There’s little question that the advent of the Internet greatly changed the landscape of copyright management. Media producers struggle to control access to their products as digital distribution becomes easier. As much as one quarter of the traffic on the Internet is related to software and media piracy; once a system of piracy is stifled or controlled, a new one appears to replace it.
There’s been little evidence of a negative effect on the profits of the digital media industry due to piracy. In fact, as piracy has increased, so have the profits of the movie industry. Gabe Newell, co-founder of Valve Corporation, attributes the existence of piracy to a lack of adequate service rather than the price of content. Piracy is a much greater issue in less wealthy nations. Government enforcement has failed to reverse this trend.
Now, we are witnessing the migration of this phenomenon into the realm of physical goods. Manufacturing is becoming much more distributed as it shifts to digital platforms. The issue of digital intellectual property control will quickly become much more important in patent law, and the methods that content producers have been using so far to enforce their ownership on the Web will continue to fail.
Recently, Defense Distributed published the design information for the first gun that can be printed using a 3D printer. The Liberator fires .380 caliber ammunition and, other than the firing pin, can be completely produced at home using one of the many hobbyist 3D printers on the market. Safety and reliability concerns aside, anyone with access to a 3D printer can produce a firearm, which leads to some major concerns about who will utilize this technology.
This technology could potentially be used for harmful and violent actions. Some legislators have already taken the initiative to outlaw production of these goods, but how effective will this legislation be? Many people support the notion of prohibiting access to firearms and certain firearm accessories — like high capacity magazines — but even those are becoming more widely available because of 3D printing. High capacity magazines and lower receivers for the AR-15 have been digitally designed, disseminated across the Internet and printed off by many users. While legislation designed to prohibit these actions might be well-intentioned, this is only the beginning; it will be a massive challenge to control what people print off in their own homes.
Copyright and patent law will also face an uphill battle against information dissemination on the Web. Companies like HBO are now dealing with people producing goods that infringe upon intellectual property rights. Websites that have been the backbones of pirated material transmission are beginning to expand into the world of 3D printing. Why go to the store to buy a patented good when you can just download the designs and produce it yourself for a fraction of the cost? Of course, this is a little simplistic considering the current 3D replication technology is severely limited, but as 3D scanning and printing become more commonplace, this issue will only become more pronounced.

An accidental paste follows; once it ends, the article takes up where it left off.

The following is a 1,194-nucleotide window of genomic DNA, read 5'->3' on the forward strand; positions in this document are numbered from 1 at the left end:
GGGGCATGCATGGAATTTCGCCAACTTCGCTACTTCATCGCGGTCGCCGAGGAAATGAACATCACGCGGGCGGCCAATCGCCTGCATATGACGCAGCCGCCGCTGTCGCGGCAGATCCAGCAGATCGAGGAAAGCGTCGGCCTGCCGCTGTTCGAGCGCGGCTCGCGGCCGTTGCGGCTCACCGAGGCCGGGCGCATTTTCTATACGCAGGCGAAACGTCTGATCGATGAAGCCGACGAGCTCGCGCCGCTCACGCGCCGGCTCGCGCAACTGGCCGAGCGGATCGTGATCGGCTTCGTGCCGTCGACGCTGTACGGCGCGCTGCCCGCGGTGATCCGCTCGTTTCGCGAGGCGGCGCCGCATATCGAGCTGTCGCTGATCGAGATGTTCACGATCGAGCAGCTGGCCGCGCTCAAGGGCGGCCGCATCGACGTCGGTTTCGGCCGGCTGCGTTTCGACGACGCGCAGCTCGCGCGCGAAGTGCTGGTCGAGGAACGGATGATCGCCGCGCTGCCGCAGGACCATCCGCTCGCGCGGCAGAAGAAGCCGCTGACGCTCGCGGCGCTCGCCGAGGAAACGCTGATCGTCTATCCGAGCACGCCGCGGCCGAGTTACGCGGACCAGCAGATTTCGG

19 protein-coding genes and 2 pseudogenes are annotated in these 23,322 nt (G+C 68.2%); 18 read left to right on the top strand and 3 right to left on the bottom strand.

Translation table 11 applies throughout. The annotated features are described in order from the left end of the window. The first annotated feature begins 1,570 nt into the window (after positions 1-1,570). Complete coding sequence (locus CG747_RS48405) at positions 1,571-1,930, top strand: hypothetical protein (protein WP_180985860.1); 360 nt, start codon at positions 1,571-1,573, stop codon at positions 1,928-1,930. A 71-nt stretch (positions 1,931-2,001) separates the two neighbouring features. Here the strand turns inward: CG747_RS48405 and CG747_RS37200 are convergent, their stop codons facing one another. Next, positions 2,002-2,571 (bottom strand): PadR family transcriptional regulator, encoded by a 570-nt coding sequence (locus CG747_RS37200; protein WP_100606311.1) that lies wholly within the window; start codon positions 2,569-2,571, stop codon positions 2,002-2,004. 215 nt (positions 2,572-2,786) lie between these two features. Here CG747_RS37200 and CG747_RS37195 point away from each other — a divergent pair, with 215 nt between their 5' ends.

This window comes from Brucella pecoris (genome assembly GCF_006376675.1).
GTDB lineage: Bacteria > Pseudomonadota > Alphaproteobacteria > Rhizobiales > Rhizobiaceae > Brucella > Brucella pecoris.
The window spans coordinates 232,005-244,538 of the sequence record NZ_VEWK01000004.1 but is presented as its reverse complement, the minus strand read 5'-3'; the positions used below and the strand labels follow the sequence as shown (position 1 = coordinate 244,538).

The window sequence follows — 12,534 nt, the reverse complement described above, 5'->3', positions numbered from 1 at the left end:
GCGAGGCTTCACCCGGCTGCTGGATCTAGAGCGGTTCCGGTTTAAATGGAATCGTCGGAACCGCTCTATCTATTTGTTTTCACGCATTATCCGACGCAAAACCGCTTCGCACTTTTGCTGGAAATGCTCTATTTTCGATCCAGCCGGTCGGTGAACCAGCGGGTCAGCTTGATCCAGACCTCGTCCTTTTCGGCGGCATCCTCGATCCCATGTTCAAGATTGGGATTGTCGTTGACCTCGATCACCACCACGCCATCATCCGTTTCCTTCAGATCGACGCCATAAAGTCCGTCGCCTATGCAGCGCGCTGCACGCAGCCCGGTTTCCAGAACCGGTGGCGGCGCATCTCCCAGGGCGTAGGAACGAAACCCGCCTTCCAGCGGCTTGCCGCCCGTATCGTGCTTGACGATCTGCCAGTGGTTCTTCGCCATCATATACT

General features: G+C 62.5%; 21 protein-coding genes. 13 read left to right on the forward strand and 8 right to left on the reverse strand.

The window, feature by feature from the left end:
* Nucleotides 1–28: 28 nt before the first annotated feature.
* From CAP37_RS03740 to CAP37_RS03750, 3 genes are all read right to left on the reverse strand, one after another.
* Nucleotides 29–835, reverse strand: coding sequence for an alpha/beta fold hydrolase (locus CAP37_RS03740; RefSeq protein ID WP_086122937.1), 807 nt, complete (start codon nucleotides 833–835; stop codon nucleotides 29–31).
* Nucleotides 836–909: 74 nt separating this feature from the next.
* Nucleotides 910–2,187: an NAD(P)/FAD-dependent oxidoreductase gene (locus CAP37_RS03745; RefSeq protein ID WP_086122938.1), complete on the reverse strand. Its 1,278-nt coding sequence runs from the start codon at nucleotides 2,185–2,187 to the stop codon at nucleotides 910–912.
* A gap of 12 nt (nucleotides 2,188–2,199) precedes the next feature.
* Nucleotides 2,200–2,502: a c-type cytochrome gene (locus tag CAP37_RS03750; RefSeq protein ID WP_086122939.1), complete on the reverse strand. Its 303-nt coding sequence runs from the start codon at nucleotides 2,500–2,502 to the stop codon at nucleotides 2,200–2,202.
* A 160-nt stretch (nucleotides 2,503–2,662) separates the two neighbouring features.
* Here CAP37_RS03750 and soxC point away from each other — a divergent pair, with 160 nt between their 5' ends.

Distributed manufacturing technologies are set to severely disrupt conventional law and policy. Prohibiting specific methods of 3D printer utilization won’t address the problems, because the low barrier to entry ensures that nearly anyone that wants to produce these goods will be able to. Rather than focusing on how to keep specific tools out of the hands of specific people, we need to focus on the underlying societal issues.
We need to start adapting to a culture in which information is openly accessible. Our traditional methods of controlling access to information and allowing dissemination to only the qualified are quickly becoming irrelevant. Instead of making laws that decide who can and can’t have a gun, we need to address the underlying issue of violence. Instead of using our legal system to prosecute people who share patented designs, we need to focus on how we can reward innovators.
Design information will continue to become more accessible, though it’s difficult to say whether it’s due to the open source community or simply the increasing inter-connectivity of the digital age, It’s imperative that we face these changes with the goal of improving the utilization of current technologies and the innovation of future ones. As information becomes more accessible, people are empowered to create new things. Greater levels of restriction and prohibition won’t fix the problems we face because of these new technologies. Rather, we must focus on how we can encourage their adoption in a positive, productive manner.Image Credits: Open Source Today, Electric-Eye, alexpb